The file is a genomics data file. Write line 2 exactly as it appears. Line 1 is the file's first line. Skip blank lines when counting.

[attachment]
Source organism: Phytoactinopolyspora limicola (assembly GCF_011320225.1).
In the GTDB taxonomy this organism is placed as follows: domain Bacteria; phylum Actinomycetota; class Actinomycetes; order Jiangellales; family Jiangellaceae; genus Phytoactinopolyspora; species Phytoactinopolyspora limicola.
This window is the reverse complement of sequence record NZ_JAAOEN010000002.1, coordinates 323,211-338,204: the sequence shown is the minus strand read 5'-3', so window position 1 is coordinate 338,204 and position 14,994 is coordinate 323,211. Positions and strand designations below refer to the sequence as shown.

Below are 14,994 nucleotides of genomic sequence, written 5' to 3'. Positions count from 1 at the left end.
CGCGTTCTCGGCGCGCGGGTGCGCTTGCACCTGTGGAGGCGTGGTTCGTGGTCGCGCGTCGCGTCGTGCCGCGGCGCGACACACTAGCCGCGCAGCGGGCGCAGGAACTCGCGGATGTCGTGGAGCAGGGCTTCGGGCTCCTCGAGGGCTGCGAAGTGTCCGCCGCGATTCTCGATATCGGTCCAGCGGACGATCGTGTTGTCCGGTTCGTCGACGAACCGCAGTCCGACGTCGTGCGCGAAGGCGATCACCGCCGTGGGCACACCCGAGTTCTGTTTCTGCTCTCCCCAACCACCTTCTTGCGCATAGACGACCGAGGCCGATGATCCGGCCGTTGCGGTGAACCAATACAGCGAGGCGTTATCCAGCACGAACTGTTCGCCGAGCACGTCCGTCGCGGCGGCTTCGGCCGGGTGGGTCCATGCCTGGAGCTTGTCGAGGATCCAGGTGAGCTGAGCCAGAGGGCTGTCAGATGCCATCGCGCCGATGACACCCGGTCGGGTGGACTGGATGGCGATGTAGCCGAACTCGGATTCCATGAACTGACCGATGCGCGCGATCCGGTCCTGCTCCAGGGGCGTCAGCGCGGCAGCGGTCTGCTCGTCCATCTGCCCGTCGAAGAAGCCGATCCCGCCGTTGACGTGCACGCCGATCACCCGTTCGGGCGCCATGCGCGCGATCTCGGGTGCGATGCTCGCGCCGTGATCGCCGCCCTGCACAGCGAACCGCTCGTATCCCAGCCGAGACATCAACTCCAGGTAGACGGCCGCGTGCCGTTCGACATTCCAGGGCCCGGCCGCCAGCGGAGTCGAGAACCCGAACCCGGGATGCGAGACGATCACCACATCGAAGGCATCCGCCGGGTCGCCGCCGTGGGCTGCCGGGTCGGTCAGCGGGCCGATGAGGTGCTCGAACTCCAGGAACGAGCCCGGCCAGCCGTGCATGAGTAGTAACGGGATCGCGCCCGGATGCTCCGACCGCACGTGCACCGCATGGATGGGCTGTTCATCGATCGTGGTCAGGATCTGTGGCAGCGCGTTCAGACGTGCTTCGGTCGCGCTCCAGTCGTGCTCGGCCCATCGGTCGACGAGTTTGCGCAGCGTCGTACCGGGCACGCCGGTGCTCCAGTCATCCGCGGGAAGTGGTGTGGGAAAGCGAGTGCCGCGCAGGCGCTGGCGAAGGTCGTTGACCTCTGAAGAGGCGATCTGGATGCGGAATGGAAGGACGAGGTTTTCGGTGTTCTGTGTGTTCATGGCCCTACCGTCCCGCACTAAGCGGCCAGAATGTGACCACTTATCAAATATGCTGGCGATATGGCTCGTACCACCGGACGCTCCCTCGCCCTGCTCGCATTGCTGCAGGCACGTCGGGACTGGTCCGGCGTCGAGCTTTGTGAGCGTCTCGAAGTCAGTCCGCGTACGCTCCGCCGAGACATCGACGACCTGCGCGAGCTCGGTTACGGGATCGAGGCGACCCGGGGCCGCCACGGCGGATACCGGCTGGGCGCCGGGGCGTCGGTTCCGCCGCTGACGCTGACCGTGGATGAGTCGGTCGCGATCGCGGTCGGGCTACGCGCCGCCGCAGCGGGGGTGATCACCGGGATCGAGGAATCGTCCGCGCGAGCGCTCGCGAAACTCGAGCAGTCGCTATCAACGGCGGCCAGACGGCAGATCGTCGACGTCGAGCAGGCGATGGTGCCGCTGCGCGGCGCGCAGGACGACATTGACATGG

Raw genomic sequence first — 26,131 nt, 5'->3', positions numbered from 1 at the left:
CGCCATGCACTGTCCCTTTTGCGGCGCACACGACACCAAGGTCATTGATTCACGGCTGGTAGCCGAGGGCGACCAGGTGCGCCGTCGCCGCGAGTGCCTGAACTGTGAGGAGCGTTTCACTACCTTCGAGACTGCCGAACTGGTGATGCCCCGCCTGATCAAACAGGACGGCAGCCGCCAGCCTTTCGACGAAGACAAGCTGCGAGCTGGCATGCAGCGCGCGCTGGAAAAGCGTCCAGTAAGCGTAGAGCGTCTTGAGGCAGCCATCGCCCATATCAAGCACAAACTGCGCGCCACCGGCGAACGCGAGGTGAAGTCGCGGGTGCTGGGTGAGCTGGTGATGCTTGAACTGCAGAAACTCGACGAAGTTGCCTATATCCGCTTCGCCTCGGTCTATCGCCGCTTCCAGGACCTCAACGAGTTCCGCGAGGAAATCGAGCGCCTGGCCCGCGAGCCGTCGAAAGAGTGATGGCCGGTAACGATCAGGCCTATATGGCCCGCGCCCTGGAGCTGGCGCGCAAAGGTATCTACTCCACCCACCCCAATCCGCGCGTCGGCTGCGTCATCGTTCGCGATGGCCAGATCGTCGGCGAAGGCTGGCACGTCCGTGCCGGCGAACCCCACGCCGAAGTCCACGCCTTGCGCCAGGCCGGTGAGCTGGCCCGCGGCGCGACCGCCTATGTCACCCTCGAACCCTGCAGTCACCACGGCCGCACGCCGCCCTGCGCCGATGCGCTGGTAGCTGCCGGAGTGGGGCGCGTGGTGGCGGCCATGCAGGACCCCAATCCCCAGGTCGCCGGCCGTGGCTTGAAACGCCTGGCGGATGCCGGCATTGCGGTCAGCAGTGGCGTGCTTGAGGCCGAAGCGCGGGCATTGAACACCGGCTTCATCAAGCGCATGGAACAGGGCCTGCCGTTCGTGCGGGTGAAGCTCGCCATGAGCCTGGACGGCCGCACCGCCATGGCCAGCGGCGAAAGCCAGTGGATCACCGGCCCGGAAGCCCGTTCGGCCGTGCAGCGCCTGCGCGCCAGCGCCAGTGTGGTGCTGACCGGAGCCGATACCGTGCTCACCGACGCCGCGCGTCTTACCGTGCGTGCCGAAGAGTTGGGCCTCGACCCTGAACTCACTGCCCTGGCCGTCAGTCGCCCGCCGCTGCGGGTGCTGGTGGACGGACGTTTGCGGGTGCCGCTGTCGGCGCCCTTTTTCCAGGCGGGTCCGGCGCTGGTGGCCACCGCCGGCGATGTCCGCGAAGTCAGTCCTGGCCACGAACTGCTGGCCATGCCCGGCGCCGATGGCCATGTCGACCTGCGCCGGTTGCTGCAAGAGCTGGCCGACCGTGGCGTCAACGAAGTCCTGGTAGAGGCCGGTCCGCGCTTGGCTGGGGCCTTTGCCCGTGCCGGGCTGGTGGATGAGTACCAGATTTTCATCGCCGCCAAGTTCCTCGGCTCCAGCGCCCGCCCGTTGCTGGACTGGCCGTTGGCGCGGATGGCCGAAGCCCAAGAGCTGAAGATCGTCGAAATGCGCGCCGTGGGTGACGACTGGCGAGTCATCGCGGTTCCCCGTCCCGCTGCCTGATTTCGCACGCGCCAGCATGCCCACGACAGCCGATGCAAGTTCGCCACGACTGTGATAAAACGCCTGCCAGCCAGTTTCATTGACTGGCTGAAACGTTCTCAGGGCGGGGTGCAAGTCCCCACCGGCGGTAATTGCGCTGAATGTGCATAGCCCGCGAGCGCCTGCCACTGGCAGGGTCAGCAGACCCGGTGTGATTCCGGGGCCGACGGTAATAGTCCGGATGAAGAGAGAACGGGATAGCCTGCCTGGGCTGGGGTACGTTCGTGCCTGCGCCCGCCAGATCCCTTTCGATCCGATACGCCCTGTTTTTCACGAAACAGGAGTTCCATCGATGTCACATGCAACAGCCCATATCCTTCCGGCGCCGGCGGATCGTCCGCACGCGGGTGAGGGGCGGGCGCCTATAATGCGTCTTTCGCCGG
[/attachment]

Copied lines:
In the GTDB taxonomy this organism is placed as follows: domain Bacteria; phylum Actinomycetota; class Actinomycetes; order Jiangellales; family Jiangellaceae; genus Phytoactinopolyspora; species Phytoactinopolyspora limicola.